National Catholic Reporter | Jonathan Luxmoore | April 13, 2020
As the coronavirus threatens new social and economic dislocations across Africa, it will be but one more complication in the continent’s francophone Sahel region, which faces a campaign by Islamist militants seeking territory that increasingly is targeting Christian communities in the area.
The campaign is most intense in three countries — Mali, Niger and Burkina Faso — located in the central to western portion of a narrow band of territory called the Sahel that stretches across the continent from the Atlantic Ocean to the Red Sea. It is an area of climate transition between the northern desert portion of the continent and the southern portion.
With Christian communities increasingly targeted, aid agencies are warning that instability could soon engulf other countries, too.
“Violent groups throughout the region are taking advantage of weak or nonexistent governance structures and porous borders,” explained Michael Stulman, a manager with the U.S. charity Catholic Relief Services.
“The international community must work with national governments to implement a bold plan to end violence and suffering, and to support long-term development to keep the violence from spreading.”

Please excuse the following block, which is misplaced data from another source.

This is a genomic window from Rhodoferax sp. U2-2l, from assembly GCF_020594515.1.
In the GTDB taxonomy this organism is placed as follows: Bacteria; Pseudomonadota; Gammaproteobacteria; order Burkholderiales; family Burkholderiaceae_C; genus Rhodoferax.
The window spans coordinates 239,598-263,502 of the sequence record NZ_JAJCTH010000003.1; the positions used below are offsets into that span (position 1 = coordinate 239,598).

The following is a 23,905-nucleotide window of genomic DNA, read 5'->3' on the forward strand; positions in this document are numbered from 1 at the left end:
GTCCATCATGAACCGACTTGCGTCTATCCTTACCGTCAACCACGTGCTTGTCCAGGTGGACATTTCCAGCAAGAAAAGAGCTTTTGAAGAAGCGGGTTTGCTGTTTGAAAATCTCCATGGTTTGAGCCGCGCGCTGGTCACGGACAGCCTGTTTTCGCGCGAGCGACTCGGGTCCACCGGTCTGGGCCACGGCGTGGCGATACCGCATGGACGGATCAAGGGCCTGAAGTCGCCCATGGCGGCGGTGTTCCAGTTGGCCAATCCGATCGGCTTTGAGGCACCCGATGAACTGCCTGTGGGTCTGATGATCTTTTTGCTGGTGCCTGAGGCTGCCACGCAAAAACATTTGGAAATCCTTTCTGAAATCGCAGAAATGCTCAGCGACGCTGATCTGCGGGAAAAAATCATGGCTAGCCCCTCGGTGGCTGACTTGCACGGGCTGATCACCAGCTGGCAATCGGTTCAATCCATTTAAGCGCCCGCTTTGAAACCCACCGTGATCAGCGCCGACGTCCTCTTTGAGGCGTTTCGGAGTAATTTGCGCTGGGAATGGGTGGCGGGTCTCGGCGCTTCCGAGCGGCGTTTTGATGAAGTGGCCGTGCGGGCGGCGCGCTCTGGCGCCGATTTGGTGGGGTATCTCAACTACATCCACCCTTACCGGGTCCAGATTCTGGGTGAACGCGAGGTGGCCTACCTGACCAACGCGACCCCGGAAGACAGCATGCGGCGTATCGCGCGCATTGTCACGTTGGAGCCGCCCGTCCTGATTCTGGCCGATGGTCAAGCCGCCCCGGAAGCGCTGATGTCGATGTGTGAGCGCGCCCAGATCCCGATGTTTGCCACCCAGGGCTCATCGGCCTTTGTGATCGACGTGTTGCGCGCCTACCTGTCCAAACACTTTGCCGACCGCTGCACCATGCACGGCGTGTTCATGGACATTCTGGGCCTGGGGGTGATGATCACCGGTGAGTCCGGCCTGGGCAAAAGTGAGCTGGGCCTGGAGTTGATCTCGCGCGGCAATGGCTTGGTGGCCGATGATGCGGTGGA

The Senegal-based expert spoke as attacks continued over a wide swath of the Sahel, prompting appeals by Catholic church leaders for more decisive moves to secure order and stability in a region now facing additional ravages from the COVID-19 pandemic.
Stulman told NCR that the violence required “a regional, if not global, response.”
“These three countries are at the center of the conflict — but recent attacks along the borders between Burkina Faso and Benin, Ivory Coast and Ghana highlight risks the violence could spread throughout West Africa,” Stulman added.
“Insecurity is a reality for all humanitarian workers and it’s becoming increasingly challenging to reach vulnerable populations. If the violence continues unabated, we can expect the numbers of displaced to rise dramatically. We’re likely to see development gains and economic growth moving backwards.”